The 2011–2012 Yemeni revolution (Picture: Al-Jazeera/WikiCommons)

US and British missiles are pounding Yemen several times a day, with the launch of 420 airstrikes since January according to the Houthi movement.

But US officials recognise that this barrage has failed. Tim Lenderking, the US special envoy to Yemen, told a press conference on 3 April, “We know that there is no military solution.” This admission underlines the bitter experience of previous military interventions in Yemen by global and regional imperialist powers.

Data on the wretched conditions of life for the majority of Yemenis after nine years of regional and international military intervention should be a call to action. 

According to the government’s own reports, British aid is directly feeding at least 100,000 Yemenis a month. Even this is a tiny fraction of the tens of millions who need humanitarian assistance.

The grim spectacle of millions of pounds of expensive military machinery being deployed to attack one of the most impoverished countries in the world is not a new one.

Nor have such strategies worked well in past conflicts between regional and global powers and Yemeni forces.

The Houthi movement’s current relative success in maintaining military control and political power in Yemen is largely a result of the humiliating failure of a war which cost Saudi Arabia and UAE billions of pounds.

The price paid by ordinary Yemenis was incalculably higher. The UN estimated that between 2015 and 2021 the war killed 377,000 people, with at least 150,000 dying as the direct result of armed conflict. British-made and supplied weapons were responsible for much of this destruction.

News of the air strikes against the Houthi movement in Yemen by a Saudi and UAE-led military coalition in March 2015 was full of the same rhetoric which dominates reporting today. Saudi Arabia’s official press agency said the intervention was against the “aggression of the Houthi militias, which were and are still a tool in the hands of foreign powers”.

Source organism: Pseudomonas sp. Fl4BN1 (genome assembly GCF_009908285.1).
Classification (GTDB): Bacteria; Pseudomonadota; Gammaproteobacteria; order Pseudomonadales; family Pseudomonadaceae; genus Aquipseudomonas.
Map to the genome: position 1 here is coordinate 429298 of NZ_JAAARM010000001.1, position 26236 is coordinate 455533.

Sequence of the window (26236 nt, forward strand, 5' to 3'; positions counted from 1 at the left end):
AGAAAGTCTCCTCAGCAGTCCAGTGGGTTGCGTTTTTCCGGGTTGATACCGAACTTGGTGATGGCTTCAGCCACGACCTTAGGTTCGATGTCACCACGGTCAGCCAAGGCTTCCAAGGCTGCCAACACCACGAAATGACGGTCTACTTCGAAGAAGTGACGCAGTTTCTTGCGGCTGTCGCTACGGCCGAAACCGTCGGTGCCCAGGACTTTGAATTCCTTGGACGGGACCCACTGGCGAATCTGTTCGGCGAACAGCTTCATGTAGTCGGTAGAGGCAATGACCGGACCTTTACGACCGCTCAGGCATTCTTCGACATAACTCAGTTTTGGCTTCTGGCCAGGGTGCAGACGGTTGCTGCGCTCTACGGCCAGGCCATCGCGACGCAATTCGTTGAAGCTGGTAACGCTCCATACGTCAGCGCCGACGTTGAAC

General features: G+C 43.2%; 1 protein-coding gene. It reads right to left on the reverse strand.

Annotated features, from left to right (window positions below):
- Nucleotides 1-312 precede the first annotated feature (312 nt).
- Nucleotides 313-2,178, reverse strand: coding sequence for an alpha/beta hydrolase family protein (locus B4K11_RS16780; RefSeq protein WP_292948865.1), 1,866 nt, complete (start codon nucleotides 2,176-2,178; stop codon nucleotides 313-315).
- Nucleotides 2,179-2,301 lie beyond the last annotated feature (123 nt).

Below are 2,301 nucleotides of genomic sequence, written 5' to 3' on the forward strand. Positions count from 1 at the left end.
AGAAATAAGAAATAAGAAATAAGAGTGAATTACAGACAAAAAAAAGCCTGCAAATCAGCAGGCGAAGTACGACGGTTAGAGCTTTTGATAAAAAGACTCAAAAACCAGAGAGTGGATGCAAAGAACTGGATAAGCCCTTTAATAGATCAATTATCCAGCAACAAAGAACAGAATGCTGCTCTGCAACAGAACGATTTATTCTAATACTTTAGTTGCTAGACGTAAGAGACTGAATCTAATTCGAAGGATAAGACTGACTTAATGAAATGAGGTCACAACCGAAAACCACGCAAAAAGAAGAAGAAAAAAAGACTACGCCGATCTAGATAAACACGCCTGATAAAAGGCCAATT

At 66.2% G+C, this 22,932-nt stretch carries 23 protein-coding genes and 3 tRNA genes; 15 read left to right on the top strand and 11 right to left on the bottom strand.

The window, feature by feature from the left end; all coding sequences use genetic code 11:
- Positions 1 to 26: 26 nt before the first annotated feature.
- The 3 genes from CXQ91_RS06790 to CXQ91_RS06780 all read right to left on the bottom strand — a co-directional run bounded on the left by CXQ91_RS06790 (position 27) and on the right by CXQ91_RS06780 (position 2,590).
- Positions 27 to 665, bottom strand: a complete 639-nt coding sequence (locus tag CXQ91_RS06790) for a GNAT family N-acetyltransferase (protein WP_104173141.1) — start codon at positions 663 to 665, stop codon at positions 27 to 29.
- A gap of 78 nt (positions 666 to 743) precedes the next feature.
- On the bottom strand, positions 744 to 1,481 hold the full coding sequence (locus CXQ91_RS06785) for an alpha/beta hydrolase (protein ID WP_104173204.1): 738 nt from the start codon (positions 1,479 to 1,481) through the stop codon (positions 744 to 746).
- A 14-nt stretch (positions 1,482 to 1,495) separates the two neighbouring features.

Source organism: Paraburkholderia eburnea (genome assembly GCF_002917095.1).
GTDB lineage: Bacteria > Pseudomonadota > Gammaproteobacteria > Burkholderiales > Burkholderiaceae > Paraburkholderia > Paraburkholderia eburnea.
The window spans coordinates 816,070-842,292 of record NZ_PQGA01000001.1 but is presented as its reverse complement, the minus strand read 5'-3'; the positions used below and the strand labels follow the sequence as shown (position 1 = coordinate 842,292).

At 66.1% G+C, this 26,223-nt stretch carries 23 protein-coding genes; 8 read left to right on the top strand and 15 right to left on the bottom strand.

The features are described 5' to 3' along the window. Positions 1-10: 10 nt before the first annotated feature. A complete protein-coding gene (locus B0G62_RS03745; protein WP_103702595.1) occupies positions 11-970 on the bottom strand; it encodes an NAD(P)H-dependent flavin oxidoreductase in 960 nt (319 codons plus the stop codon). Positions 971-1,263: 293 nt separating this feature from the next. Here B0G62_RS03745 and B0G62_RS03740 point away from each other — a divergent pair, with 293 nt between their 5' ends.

UAE’s foreign minister tweeted that “the strategic change in the region to Iran’s benefit, whose banner was carried by the Houthis, cannot be ignored”. 

Yet their overconfident predictions of a quick victory proved entirely false. The 150,000 troops, which Saudi news channels claimed at the time were being lined up for a ground offensive, were a mirage.

Instead, the coalition turned first to its airpower—supplied and supported by the US and Britain—pounding civilian infrastructure, slaughtering mourners at funerals and guests at weddings.

This failed to dislodge the Houthis from the Yemeni capital, Sanaa, where they had seized control in 2015. 

Saudi and Emirati generals then looked to their allies in Sudan to supply the missing troops. By 2016 up to 40,000 Sudanese soldiers were fighting in Yemen, drafted as mercenaries from regions such as Darfur, western Sudan, through a mixture of intimidation and economic coercion.  

The coalition’s intervention deepened, rather than healed, bitter divisions among the political and military forces backing the government of Abed Rabbo Mansur Hadi.

The Yemeni president spent most of the war in exile in Saudi Arabia while his Saudi patrons competed with their Emirati allies for influence over the fractious collection of pro-government militias, which dominated areas outside of Houthi control. 

The UAE supported Aydarous al-Zubaidi, a powerful leader with the Southern Movement, which has campaigned for the secession of south Yemen from the north since 2007. Al-Zubaidi took control of Aden in 2017, ousting Hadi’s government from power. 

Division among their opponents certainly helped the Houthis survive, but this is not the whole story. Perhaps the biggest mistake Saudi and Emiratis officials made was to believe their propaganda that the Houthis were simply Iranian puppets.

In fact, the movement’s leaders mobilised deep religious and social grievances behind their military campaigns, drawing on a decade of experience contesting the Yemeni state before their takeover in 2015. 

The politics of the Houthi movement are complex. Their religious ideas are drawn from the Zaydi branch of Shi’a Islam, which has been present in Yemen since the late 9th century.

Zaydi scholars have historically argued that political and religious authority should be exercised by descendants of the Prophet Muhammad.

In contrast to the doctrines of Twelver Shi’ism, which is the state religion of Iran, Zaydism does not place ordinary believers under the leadership of a strict clerical hierarchy.